Iran’s official leading the nation’s response to the new coronavirus acknowledged Sunday the pandemic could overwhelm health facilities in his country, which is battling the worst outbreak in the Mideast while under heavy U.S. sanctions. Iran also reported 113 new deaths from the virus, bringing its death toll to 724.
Iran is battling one of the worst outbreaks outside China. The 113 new deaths reported on Sunday by the Health Ministry were the first time a daily reported death toll exceeded 100. The fatalities brought the country’s death toll to 724 so far, amid nearly 14,000 confirmed cases. The real number of infections could be even higher, as questions have been raised about the government’s transparency.
“If the trend continues, there will not be enough capacity,” Ali Reza Zali, who is leading the campaign against the outbreak, was quoted as saying earlier by the state-run IRNA news agency.
Iran is believed to have around 110,000 hospital beds, including 30,000 in the capital, Tehran. Authorities have pledged to set up mobile clinics as needed.
Zali also acknowledged that “many” of those who have died from the COVID-19 illness caused by the virus were otherwise healthy, a rare admission by local authorities that the virus does not only prey on the sick and elderly.
Health Ministry figures show that while 55% of fatalities were in their 60s, some 15% were younger than 40.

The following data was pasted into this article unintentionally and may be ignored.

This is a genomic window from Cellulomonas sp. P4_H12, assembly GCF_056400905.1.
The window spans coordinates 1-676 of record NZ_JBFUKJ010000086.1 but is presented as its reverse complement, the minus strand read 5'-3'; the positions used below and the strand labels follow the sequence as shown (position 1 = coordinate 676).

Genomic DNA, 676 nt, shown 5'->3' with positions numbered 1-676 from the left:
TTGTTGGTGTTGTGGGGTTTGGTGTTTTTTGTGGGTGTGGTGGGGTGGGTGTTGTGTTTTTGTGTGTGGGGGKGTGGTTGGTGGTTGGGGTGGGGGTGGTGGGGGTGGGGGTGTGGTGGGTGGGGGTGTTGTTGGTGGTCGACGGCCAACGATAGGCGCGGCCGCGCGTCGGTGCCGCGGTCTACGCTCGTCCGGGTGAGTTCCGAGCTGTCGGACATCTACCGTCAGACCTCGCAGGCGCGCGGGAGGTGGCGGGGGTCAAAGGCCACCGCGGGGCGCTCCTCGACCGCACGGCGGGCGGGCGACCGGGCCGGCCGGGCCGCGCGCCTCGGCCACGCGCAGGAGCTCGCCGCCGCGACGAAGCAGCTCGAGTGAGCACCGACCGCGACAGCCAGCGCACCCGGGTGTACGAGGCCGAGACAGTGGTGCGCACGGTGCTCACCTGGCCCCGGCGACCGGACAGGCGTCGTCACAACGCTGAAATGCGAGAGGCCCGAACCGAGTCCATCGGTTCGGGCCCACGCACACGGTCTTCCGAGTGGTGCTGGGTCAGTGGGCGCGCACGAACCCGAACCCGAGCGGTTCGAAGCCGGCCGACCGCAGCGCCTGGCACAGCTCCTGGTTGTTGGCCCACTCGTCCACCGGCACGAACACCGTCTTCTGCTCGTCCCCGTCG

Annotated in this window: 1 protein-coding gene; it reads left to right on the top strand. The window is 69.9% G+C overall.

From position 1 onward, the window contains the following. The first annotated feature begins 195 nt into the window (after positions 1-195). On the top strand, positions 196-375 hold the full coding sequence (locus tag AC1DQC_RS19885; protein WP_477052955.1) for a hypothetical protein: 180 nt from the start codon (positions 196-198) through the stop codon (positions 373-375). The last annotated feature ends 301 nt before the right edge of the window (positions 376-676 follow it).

For most people, the virus causes only mild or moderate symptoms, such as fever and cough. For some, especially older adults and people with existing health problems, it can cause more severe illness, including pneumonia. Most people recover in a matter of weeks.
The virus has infected more than 150,000 people worldwide and killed more than 5,800. More than 70,000 people worldwide have recovered after being infected.
In Iran, the virus has infected a number of senior officials, including the senior vice president, Cabinet ministers, members of parliament, Revolutionary Guard members and Health Ministry officials.
Authorities have nevertheless been slow to adopt measures taken by other hard-hit countries. Iranian President Hassan Rouhani on Sunday ruled out a general quarantine and said the government was working to keep the borders open.
Dalia Samhouri, a senior regional official with the World Health Organization, said both Iran and Egypt, two of the most populous countries in the Middle East, were likely underreporting cases because of the nature of the virus, which can be spread by individuals who show no visible symptoms. Egypt has reported 110 cases, including two fatalities.
“We can easily say that the current figures are an underestimation of the actual figures,” she said.
Iran has struggled to respond in part because of crippling sanctions imposed by the Trump administration after the U.S. withdrew from the 2015 nuclear deal. The U.S. says it has offered humanitarian aid but that Iran has rejected it.
Countries across the Middle East have imposed sweeping travel restrictions, cancelled public events and in some cases called on non-essential businesses to close for the coming weeks. Many have temporarily closed schools and universities.